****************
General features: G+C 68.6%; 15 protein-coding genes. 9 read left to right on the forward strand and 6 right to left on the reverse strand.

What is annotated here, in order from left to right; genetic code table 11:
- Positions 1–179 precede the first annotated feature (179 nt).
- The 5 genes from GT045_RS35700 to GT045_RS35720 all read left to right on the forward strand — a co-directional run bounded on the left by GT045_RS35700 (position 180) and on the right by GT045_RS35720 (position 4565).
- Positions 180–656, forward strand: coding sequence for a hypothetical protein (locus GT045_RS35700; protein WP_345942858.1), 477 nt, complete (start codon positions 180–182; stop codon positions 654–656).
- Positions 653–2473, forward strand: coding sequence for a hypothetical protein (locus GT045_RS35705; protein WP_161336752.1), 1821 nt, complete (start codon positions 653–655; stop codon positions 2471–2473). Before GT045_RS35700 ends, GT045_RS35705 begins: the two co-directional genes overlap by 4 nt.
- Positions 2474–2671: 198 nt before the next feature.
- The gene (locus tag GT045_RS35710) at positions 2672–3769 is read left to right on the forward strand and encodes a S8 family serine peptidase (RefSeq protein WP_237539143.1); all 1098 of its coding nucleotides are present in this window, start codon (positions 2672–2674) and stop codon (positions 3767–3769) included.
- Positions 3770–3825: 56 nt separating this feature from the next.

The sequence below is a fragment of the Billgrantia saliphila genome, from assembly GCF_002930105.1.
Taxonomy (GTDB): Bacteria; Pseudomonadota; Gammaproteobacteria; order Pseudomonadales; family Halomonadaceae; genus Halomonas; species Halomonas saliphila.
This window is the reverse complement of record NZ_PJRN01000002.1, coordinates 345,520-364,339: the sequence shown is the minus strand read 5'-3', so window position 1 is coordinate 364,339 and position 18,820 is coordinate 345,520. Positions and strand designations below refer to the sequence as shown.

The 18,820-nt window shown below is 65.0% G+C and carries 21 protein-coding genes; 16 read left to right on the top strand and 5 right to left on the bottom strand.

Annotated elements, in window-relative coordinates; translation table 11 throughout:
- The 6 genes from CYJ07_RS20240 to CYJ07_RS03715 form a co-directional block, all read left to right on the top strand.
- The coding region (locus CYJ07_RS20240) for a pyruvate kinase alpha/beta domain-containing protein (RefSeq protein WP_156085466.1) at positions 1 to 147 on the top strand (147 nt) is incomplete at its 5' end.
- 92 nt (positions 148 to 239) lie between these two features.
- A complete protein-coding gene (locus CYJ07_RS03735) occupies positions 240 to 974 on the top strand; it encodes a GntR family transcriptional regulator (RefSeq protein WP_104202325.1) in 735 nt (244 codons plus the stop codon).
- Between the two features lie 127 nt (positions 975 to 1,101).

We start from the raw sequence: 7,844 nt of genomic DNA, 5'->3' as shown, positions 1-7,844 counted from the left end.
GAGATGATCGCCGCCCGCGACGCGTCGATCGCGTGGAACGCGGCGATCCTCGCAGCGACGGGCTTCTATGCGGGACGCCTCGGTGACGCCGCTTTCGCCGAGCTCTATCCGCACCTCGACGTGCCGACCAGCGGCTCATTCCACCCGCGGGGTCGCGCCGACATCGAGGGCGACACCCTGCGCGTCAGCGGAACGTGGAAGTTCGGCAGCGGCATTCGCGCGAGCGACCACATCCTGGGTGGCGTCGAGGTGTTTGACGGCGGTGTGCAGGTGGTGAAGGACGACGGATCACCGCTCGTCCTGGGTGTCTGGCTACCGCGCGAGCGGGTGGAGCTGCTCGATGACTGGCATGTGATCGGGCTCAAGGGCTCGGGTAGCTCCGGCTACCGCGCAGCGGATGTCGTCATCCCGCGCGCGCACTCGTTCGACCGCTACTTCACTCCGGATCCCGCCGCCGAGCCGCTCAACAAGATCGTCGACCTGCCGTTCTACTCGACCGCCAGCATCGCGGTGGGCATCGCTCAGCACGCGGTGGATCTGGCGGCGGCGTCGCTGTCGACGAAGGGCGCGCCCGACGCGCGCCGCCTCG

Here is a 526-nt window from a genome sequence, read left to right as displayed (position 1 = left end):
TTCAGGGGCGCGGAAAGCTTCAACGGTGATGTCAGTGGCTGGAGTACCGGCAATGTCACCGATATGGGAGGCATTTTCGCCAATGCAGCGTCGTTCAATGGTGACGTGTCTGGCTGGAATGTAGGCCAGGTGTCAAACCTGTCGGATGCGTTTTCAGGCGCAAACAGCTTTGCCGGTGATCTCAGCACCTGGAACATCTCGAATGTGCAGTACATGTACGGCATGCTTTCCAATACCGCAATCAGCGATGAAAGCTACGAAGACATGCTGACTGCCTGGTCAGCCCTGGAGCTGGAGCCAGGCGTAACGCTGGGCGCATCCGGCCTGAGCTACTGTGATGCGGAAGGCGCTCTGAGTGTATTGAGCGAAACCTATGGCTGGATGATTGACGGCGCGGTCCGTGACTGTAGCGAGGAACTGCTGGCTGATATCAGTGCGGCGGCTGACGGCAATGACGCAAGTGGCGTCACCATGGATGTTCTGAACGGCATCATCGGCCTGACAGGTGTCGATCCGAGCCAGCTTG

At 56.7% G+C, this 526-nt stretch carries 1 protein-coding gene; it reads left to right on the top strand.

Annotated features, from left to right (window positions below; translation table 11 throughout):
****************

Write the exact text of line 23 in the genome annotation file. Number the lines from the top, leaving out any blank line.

TTCAGGGGCGCGGAAAGCTTCAACGGTGATGTCAGTGGCTGGAGTACCGGCAATGTCACCGATATGGGAGGCATTTTCGCCAATGCAGCGTCGTTCAATGGTGACGTGTCTGGCTGGAATGTAGGCCAGGTGTCAAACCTGTCGGATGCGTTTTCAGGCGCAAACAGCTTTGCCGGTGATCTCAGCACCTGGAACATCTCGAATGTGCAGTACATGTACGGCATGCTTTCCAATACCGCAATCAGCGATGAAAGCTACGAAGACATGCTGACTGCCTGGTCAGCCCTGGAGCTGGAGCCAGGCGTAACGCTGGGCGCATCCGGCCTGAGCTACTGTGATGCGGAAGGCGCTCTGAGTGTATTGAGCGAAACCTATGGCTGGATGATTGACGGCGCGGTCCGTGACTGTAGCGAGGAACTGCTGGCTGATATCAGTGCGGCGGCTGACGGCAATGACGCAAGTGGCGTCACCATGGATGTTCTGAACGGCATCATCGGCCTGACAGGTGTCGATCCGAGCCAGCTTG